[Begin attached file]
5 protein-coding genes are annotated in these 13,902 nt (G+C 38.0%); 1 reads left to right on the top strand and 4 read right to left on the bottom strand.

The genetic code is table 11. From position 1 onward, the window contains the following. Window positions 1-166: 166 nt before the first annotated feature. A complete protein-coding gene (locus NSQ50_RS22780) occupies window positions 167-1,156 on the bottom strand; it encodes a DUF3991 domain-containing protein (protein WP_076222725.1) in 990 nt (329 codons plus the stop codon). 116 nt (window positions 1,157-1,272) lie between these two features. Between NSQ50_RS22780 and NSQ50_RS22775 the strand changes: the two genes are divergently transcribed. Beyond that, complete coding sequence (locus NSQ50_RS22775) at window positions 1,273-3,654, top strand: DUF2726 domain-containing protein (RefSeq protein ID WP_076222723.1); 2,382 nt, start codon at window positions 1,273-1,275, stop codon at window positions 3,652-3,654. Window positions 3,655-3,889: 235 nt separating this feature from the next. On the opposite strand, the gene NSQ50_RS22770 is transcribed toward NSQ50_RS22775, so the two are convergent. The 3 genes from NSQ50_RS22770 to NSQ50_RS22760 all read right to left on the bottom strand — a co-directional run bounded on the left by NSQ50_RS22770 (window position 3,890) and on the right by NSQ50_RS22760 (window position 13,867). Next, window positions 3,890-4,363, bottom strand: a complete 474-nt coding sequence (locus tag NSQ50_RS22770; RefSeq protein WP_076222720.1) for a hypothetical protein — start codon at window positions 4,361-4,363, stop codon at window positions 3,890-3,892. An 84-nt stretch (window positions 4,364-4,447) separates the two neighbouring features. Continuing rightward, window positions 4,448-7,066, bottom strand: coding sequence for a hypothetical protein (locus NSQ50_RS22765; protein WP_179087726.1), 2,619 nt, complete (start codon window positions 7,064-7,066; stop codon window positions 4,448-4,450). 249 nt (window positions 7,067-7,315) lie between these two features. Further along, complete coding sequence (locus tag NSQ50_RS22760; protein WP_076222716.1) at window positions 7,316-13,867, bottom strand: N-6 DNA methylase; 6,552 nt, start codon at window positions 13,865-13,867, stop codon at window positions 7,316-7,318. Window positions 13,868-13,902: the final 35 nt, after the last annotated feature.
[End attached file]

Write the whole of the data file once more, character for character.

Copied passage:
5 protein-coding genes are annotated in these 13,902 nt (G+C 38.0%); 1 reads left to right on the top strand and 4 read right to left on the bottom strand.

The genetic code is table 11. From position 1 onward, the window contains the following. Window positions 1-166: 166 nt before the first annotated feature. A complete protein-coding gene (locus NSQ50_RS22780) occupies window positions 167-1,156 on the bottom strand; it encodes a DUF3991 domain-containing protein (protein WP_076222725.1) in 990 nt (329 codons plus the stop codon). 116 nt (window positions 1,157-1,272) lie between these two features. Between NSQ50_RS22780 and NSQ50_RS22775 the strand changes: the two genes are divergently transcribed. Beyond that, complete coding sequence (locus NSQ50_RS22775) at window positions 1,273-3,654, top strand: DUF2726 domain-containing protein (RefSeq protein ID WP_076222723.1); 2,382 nt, start codon at window positions 1,273-1,275, stop codon at window positions 3,652-3,654. Window positions 3,655-3,889: 235 nt separating this feature from the next. On the opposite strand, the gene NSQ50_RS22770 is transcribed toward NSQ50_RS22775, so the two are convergent. The 3 genes from NSQ50_RS22770 to NSQ50_RS22760 all read right to left on the bottom strand — a co-directional run bounded on the left by NSQ50_RS22770 (window position 3,890) and on the right by NSQ50_RS22760 (window position 13,867). Next, window positions 3,890-4,363, bottom strand: a complete 474-nt coding sequence (locus tag NSQ50_RS22770; RefSeq protein WP_076222720.1) for a hypothetical protein — start codon at window positions 4,361-4,363, stop codon at window positions 3,890-3,892. An 84-nt stretch (window positions 4,364-4,447) separates the two neighbouring features. Continuing rightward, window positions 4,448-7,066, bottom strand: coding sequence for a hypothetical protein (locus NSQ50_RS22765; protein WP_179087726.1), 2,619 nt, complete (start codon window positions 7,064-7,066; stop codon window positions 4,448-4,450). 249 nt (window positions 7,067-7,315) lie between these two features. Further along, complete coding sequence (locus tag NSQ50_RS22760; protein WP_076222716.1) at window positions 7,316-13,867, bottom strand: N-6 DNA methylase; 6,552 nt, start codon at window positions 13,865-13,867, stop codon at window positions 7,316-7,318. Window positions 13,868-13,902: the final 35 nt, after the last annotated feature.